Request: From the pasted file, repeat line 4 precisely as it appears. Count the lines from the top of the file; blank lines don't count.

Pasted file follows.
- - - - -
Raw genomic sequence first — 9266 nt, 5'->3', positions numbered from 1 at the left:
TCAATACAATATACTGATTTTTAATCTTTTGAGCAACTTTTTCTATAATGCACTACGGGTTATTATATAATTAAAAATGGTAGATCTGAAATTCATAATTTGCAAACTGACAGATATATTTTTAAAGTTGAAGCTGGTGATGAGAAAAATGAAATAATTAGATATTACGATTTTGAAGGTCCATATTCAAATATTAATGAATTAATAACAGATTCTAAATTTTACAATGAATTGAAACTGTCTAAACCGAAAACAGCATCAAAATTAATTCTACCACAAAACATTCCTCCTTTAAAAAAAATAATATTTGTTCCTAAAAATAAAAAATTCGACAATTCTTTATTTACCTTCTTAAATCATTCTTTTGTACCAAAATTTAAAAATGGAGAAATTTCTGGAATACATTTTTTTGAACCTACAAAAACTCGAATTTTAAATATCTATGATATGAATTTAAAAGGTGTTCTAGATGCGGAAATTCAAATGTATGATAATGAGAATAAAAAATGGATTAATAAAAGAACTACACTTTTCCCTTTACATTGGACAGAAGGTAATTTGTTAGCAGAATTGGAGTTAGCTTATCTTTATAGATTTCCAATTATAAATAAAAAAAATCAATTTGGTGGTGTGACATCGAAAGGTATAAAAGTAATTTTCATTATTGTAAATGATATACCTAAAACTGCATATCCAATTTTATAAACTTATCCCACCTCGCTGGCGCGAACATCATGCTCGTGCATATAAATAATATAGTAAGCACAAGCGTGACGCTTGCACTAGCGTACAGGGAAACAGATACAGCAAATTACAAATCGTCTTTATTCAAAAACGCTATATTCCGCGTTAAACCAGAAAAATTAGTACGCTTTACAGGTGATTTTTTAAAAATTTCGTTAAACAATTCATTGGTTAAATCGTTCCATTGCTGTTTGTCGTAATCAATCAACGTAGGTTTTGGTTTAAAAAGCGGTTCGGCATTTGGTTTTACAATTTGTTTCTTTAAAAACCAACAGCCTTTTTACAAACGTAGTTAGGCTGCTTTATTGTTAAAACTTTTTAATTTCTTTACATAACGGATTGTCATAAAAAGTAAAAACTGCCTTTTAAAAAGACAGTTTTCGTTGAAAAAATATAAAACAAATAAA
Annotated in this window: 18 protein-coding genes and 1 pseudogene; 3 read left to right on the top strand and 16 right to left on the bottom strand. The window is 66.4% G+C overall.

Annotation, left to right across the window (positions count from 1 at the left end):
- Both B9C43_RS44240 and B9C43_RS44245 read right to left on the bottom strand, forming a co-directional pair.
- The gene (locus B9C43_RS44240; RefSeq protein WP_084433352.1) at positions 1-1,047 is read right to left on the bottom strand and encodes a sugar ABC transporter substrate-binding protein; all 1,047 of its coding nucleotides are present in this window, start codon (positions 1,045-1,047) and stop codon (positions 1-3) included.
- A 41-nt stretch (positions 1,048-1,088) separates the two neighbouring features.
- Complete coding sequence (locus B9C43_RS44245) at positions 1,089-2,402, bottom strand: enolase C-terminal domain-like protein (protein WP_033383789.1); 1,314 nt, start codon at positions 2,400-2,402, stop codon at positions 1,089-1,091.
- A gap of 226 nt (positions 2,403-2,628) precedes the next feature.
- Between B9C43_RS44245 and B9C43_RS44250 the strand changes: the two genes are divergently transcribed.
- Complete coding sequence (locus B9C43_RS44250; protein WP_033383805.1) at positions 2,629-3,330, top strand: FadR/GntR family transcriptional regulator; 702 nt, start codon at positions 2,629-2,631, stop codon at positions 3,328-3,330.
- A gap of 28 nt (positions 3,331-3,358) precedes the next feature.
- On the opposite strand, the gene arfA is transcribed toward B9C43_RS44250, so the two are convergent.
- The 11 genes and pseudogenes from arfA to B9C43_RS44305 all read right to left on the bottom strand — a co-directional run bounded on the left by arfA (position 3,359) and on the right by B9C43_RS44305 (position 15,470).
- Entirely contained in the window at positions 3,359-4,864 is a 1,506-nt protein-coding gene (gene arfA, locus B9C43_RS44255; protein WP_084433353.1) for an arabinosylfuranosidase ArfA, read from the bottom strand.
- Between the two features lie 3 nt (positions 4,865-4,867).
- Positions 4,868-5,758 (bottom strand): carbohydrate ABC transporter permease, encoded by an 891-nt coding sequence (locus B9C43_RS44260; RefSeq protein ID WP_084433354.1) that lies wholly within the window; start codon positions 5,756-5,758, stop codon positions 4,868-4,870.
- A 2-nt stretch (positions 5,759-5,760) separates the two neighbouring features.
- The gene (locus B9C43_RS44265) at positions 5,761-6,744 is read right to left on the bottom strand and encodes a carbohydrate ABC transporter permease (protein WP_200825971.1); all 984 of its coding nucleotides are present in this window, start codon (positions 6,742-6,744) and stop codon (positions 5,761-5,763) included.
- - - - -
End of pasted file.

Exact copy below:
Annotation, left to right across the window (positions count from 1 at the left end):